In this second novel from Australian writer, Fiona Wood (her debut Six Impossible Things will be published in the U. S. in August, 2015), 10th grade students from a Melbourne private school spend a term at their school’s outdoor education campus in the mountains. Unlike most of the teen novels I’ve read recently, there are no twists, fantasy elements or teens with unspecified illnesses. The drama comes from the characters and their interactions, at a time of life when all interactions are inherently dramatic.
Sybilla Quinn is an easy going, dreamy, smart girl, who has recently been featured in a billboard ad for a perfume. This has upped her social currency to the extent that Ben Capaldi, hot boy of the class, is taking an interest in her for the first time. Meanwhile her best friend, Holly, seems ambivalent both about the billboard and Ben, as it has always been understood that in this friendship “she was the more important one.”. Introduced into this stew is a new student, Lou, who is still grieving over the death of her boyfriend in a bike accident. And then there’s Michael, who has nurtured a crush on Sib since kindergarten, while she feels a deep, but sisterly, affection, and protective concern as he’s different (in an unstated, on the autism spectrum, way).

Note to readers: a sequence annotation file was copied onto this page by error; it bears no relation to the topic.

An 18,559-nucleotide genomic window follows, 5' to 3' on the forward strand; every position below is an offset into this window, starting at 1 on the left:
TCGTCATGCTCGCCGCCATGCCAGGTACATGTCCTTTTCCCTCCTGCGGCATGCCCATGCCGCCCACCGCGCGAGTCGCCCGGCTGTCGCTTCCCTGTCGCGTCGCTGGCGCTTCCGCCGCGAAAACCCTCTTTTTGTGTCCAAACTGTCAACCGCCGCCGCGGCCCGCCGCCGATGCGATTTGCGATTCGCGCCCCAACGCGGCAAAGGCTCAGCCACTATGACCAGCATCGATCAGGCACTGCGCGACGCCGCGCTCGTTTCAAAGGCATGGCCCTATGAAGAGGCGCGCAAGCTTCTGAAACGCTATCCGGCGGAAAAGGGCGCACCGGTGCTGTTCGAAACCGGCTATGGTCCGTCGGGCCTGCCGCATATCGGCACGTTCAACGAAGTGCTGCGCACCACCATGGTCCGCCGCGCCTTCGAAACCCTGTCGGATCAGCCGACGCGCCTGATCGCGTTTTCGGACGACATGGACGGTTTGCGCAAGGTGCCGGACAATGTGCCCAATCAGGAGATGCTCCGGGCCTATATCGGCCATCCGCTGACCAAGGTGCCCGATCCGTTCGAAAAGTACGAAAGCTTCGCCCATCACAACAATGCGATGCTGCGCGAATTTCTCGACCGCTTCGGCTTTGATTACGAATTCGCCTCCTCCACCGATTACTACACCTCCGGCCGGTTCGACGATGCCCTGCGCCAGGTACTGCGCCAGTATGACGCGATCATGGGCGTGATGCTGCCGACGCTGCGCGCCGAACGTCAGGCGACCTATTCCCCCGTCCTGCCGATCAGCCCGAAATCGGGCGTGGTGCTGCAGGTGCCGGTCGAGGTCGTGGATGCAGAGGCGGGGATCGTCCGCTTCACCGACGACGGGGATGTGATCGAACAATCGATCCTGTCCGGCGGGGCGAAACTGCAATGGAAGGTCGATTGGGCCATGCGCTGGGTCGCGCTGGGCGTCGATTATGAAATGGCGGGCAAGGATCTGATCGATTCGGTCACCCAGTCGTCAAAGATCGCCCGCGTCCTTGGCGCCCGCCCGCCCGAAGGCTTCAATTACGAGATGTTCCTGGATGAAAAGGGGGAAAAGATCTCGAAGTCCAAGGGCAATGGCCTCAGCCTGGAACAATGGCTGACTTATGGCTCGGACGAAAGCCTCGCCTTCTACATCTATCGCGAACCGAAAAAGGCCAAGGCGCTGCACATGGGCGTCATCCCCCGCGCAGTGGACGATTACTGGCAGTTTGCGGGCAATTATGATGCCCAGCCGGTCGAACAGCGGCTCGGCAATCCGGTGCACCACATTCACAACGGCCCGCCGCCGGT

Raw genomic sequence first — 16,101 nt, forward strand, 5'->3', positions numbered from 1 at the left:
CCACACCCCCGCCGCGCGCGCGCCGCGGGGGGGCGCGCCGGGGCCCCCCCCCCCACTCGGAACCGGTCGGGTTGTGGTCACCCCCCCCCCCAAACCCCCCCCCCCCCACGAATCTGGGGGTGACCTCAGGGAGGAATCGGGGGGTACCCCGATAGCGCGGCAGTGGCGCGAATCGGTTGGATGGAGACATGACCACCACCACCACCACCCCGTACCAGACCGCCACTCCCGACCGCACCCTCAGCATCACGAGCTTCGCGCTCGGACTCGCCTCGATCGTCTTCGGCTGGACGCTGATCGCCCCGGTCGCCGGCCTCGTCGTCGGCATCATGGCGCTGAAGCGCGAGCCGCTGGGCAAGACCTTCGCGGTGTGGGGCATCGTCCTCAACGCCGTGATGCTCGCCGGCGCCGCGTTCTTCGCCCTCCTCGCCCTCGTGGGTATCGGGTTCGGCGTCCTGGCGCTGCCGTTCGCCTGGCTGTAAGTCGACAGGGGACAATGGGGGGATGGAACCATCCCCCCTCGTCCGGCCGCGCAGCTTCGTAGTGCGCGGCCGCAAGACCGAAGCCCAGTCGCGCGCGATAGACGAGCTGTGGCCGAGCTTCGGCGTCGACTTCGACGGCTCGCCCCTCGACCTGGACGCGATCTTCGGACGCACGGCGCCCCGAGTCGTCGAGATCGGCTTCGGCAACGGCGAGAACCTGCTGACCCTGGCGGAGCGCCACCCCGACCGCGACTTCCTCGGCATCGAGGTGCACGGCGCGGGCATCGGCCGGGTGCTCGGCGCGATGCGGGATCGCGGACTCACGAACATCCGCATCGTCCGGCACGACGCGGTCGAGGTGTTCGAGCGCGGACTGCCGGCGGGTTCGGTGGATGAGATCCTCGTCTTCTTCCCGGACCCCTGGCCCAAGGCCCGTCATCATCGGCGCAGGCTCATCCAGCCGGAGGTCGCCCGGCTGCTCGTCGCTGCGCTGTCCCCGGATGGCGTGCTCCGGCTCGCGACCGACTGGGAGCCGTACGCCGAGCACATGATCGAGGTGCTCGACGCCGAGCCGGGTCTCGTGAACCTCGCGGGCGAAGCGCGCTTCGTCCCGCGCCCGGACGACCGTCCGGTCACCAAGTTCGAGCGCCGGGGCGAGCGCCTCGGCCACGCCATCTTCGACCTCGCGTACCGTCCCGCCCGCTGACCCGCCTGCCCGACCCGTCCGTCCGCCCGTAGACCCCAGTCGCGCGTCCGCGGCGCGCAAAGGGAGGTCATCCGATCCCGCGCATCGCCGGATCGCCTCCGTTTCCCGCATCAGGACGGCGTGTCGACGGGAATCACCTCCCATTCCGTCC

The story of the ten weeks at camp is told by Sib and Lou in alternating, short chapters. The catalyst for the social drama is the viperish Holly, “the one who enjoys pricking bubbles more than anyone else.” Both Lou and the reader can immediately see that she is No Good, and we spend a goodly amount of time waiting for her comeuppance and for Sib to finally realize how poisonous she is.
The arc of the story follows Sib and Lou as they, credibly, come to terms with their lives and with growing up. Sib has been a drifter, and now with Lou’s encouragement, she starts to find her voice and make her own choices. And Lou gradually realizes that, even though it’s a cliche, life does go on. This character development drives the novel along at a good pace, and I found this was easily sufficient to make for a gripping page-turner – turns out you don’t need anything else if you’re a good enough writer.
A couple of quibbles: there are a few plot strands left dangling – the oft-mentioned hunters, for example, brings a low level menace which doesn’t go anywhere; and some of the Aussie-isms are not immediately comprehensible, but Google was my friend here.
Even though Wildlife is set on the other side of the world, it is an immediately relatable teen story that reads well and easily, and I look forward to reading Ms. Wood’s next novel.
Thanks to Netgalley for the ARC.